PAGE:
Nine Little Things to Improve Conversation

“It’s almost impossible to have fun playing ping pong with someone who doesn’t care, won’t try or isn’t any good. Ping with no Pong is no fun. The same is true of conversation. I call this the ‘Table Tennis Conversation Model.'”

~ Loren Ekroth

Nine Little Things to Improve Conversation

By Loren Ekroth, Ph.D.

You know that networking is important, but doing it well is a whole other ballgame. What do you talk about? What do you need to do to make a good impression? What does a good networking conversation look like?

I invite you to explore Loren Ekroth’s list of 9 simple and effective ways to improve your networking conversations so that you do make a great impression!

Here are nine little things you can add to enhance the quality of your conversations:

  1. Use the other person’s name from time to time during the talking. Such as “I agree with you, Betty, and will support your proposal.” Our names are precious to us, and nearly everyone has a feel-good experience when being addressed by name. “Gary, would you call me tomorrow with the quote?”
  2. Instead of asking general questions such as “How’s it going?” ask specific personal questions like “How does your son like Dental School?” Being specific shows that you remember details about matters important to the other person, such as the family, special interests, certain challenges. Routine and general questions usually elicit only routine responses like “Fine, thanks.”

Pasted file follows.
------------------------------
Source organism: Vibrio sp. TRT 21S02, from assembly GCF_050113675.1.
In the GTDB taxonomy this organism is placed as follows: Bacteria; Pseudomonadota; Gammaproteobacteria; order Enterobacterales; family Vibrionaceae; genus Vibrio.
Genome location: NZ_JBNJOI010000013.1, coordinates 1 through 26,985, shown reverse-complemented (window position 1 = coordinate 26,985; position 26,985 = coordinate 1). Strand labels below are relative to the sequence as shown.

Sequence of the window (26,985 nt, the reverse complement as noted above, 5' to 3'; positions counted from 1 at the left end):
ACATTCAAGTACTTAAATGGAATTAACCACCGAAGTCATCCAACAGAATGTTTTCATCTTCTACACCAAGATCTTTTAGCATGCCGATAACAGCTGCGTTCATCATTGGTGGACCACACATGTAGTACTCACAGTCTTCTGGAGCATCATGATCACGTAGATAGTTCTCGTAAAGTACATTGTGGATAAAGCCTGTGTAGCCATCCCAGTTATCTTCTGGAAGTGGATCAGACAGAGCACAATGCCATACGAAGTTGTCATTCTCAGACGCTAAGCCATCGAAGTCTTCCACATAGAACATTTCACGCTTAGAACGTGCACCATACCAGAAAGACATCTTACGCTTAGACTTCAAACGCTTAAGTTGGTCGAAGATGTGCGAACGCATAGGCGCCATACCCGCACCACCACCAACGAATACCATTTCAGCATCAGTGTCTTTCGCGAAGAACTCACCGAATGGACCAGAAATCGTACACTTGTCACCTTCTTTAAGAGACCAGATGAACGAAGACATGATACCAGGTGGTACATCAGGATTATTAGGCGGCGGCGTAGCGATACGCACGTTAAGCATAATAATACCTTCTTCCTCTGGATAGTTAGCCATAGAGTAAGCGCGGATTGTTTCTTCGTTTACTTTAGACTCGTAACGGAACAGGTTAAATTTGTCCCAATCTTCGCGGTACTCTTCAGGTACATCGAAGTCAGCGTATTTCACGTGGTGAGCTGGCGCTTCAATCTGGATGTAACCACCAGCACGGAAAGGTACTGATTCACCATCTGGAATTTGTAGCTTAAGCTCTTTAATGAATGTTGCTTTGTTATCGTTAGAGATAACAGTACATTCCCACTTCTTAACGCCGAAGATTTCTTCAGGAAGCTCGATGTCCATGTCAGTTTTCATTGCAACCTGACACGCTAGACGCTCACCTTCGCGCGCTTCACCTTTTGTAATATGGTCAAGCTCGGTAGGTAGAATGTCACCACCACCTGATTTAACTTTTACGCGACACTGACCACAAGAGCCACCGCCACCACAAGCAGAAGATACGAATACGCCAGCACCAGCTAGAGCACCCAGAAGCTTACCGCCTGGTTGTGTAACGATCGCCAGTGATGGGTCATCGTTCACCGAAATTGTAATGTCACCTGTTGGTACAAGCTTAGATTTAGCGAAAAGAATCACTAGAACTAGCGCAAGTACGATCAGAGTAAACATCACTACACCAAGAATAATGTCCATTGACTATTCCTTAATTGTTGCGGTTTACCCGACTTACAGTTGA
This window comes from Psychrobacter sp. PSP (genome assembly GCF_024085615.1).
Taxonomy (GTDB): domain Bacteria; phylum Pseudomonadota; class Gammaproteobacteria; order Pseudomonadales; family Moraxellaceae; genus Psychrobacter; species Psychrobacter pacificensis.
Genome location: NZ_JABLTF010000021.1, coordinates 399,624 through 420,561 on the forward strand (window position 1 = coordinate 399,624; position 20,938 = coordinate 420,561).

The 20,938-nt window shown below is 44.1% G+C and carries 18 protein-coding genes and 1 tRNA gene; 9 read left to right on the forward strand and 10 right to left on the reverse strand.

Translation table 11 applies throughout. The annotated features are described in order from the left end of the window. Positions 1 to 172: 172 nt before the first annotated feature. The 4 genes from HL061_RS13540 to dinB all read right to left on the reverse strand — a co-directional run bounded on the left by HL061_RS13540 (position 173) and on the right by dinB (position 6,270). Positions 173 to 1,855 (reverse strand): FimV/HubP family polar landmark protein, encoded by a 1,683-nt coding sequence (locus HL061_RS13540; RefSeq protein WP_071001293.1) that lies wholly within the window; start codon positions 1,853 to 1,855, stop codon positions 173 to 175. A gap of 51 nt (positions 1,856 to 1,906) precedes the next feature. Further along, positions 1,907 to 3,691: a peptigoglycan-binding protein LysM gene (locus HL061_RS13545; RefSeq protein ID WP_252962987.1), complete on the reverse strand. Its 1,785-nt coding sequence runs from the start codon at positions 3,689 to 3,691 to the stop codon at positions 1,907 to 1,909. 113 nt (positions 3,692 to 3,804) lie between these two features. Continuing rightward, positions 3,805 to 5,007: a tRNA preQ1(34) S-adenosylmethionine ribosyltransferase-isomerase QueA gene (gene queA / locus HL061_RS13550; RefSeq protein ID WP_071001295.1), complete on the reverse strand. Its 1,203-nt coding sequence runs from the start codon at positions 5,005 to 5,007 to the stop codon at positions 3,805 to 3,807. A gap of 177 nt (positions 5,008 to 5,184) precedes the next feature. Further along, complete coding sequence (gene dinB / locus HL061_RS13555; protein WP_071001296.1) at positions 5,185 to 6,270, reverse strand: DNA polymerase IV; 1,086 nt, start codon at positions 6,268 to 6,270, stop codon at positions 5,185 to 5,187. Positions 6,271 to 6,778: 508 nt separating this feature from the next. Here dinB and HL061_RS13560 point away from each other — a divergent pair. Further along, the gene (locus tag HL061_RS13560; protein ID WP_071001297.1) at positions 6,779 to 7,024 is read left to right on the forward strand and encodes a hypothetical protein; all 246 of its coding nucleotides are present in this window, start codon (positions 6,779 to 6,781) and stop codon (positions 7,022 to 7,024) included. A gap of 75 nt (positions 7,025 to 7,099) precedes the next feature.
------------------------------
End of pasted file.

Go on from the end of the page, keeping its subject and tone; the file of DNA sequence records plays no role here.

3. Lighten up the talk with a smile. Even with serious topics, a friendly smile can be appropriate and can add a measure of good will that is helpful in advancing understanding. (Being serious tends to suppress feelings and makes the tone of our conversation seem flat.) Relax, drop your shoulders, breathe.
  4. Respect people’s time for talking so that you don’t hold them hostage. If you’re uncertain, ask “Do you have a few minutes to talk now?” This is especially useful for telephone conversation.
  5. Give the other conversers their turn to talk. You can do this by talking in paragraphs, not chapters, and then signaling it’s their turn with a question like “What are your thoughts?”
  6. Adjust your voice controls for easy listening. These include speed, volume, pitch, and tone of voice so that listening to you can actually be pleasurable.
  7. Share some information of value to the other, perhaps a tip like “I recently found a great car mechanic. He does good work fast, and cost is very reasonable.”
  8. When you’re with someone, give your full attention. The gift of your presence and attention is quietly powerful and strengthens relationships. Fully engaged listening is rare in our multi-tasking worlds of work and home. When you listen, just listen. Don’t wander.
  9. End your conversation gracefully, and not abruptly. When appropriate, thank or compliment the other person when you are ending. “I really enjoyed talking with you and now I finally understand that concept. Thanks a lot.”

These little things add a quality of civility and care to any conversation. Ultimately, they mean a lot because attitudes tend to be reciprocated. When you pay attention and include these little things, others will often do these same things for you, and that makes for a satisfying talk.

Used with permission of Dr. Loren Ekroth, publisher of “Better Conversations” newsletter. Complimentary subscriptions at www.conversationmatters.com.

YOUR CALL TO ACTION

What one action from the list above are you doing (or … not doing) well? Take some time this week to work on it — and then use the comment section below to let me know how it goes!